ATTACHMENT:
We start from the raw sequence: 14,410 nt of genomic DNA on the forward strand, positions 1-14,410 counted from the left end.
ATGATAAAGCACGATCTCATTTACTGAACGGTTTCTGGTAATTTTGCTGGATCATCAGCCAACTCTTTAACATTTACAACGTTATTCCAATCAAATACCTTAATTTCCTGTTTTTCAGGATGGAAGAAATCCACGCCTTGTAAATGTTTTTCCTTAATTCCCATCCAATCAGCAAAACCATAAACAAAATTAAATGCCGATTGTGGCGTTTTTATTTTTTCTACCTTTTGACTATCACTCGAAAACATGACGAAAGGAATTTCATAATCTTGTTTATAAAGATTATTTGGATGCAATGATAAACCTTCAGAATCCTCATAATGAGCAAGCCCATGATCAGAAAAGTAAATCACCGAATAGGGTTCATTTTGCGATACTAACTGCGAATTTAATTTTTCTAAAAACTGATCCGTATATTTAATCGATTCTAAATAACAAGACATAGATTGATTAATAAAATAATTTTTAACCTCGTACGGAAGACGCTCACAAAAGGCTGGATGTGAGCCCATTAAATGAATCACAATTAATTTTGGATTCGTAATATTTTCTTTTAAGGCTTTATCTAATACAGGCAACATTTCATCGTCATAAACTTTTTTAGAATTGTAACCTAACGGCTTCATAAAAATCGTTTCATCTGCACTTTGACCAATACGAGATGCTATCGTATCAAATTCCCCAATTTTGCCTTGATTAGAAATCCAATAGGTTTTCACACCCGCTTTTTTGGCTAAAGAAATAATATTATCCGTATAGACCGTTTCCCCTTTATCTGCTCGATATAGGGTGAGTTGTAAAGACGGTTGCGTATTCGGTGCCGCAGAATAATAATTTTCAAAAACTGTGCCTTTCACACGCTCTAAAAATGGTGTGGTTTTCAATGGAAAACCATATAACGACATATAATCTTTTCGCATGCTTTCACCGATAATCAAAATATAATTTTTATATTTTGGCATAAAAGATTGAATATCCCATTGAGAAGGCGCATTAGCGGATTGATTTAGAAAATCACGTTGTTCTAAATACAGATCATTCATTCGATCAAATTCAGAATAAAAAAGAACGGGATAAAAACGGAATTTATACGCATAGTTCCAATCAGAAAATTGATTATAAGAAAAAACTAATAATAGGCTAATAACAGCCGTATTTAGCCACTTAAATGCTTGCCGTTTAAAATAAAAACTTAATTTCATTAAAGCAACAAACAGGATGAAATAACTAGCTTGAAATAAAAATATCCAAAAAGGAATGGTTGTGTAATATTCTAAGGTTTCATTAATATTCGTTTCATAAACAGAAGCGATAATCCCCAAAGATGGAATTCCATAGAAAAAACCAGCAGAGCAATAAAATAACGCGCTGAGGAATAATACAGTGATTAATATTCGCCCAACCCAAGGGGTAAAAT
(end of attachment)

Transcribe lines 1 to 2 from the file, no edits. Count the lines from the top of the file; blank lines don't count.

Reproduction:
We start from the raw sequence: 14,410 nt of genomic DNA on the forward strand, positions 1-14,410 counted from the left end.
ATGATAAAGCACGATCTCATTTACTGAACGGTTTCTGGTAATTTTGCTGGATCATCAGCCAACTCTTTAACATTTACAACGTTATTCCAATCAAATACCTTAATTTCCTGTTTTTCAGGATGGAAGAAATCCACGCCTTGTAAATGTTTTTCCTTAATTCCCATCCAATCAGCAAAACCATAAACAAAATTAAATGCCGATTGTGGCGTTTTTATTTTTTCTACCTTTTGACTATCACTCGAAAACATGACGAAAGGAATTTCATAATCTTGTTTATAAAGATTATTTGGATGCAATGATAAACCTTCAGAATCCTCATAATGAGCAAGCCCATGATCAGAAAAGTAAATCACCGAATAGGGTTCATTTTGCGATACTAACTGCGAATTTAATTTTTCTAAAAACTGATCCGTATATTTAATCGATTCTAAATAACAAGACATAGATTGATTAATAAAATAATTTTTAACCTCGTACGGAAGACGCTCACAAAAGGCTGGATGTGAGCCCATTAAATGAATCACAATTAATTTTGGATTCGTAATATTTTCTTTTAAGGCTTTATCTAATACAGGCAACATTTCATCGTCATAAACTTTTTTAGAATTGTAACCTAACGGCTTCATAAAAATCGTTTCATCTGCACTTTGACCAATACGAGATGCTATCGTATCAAATTCCCCAATTTTGCCTTGATTAGAAATCCAATAGGTTTTCACACCCGCTTTTTTGGCTAAAGAAATAATATTATCCGTATAGACCGTTTCCCCTTTATCTGCTCGATATAGGGTGAGTTGTAAAGACGGTTGCGTATTCGGTGCCGCAGAATAATAATTTTCAAAAACTGTGCCTTTCACACGCTCTAAAAATGGTGTGGTTTTCAATGGAAAACCATATAACGACATATAATCTTTTCGCATGCTTTCACCGATAATCAAAATATAATTTTTATATTTTGGCATAAAAGATTGAATATCCCATTGAGAAGGCGCATTAGCGGATTGATTTAGAAAATCACGTTGTTCTAAATACAGATCATTCATTCGATCAAATTCAGAATAAAAAAGAACGGGATAAAAACGGAATTTATACGCATAGTTCCAATCAGAAAATTGATTATAAGAAAAAACTAATAATAGGCTAATAACAGCCGTATTTAGCCACTTAAATGCTTGCCGTTTAAAATAAAAACTTAATTTCATTAAAGCAACAAACAGGATGAAATAACTAGCTTGAAATAAAAATATCCAAAAAGGAATGGTTGTGTAATATTCTAAGGTTTCATTAATATTCGTTTCATAAACAGAAGCGATAATCCCCAAAGATGGAATTCCATAGAAAAAACCAGCAGAGCAATAAAATAACGCGCTGAGGAATAATACAGTGATTAATATTCGCCCAACCCAAGGGGTAAAAT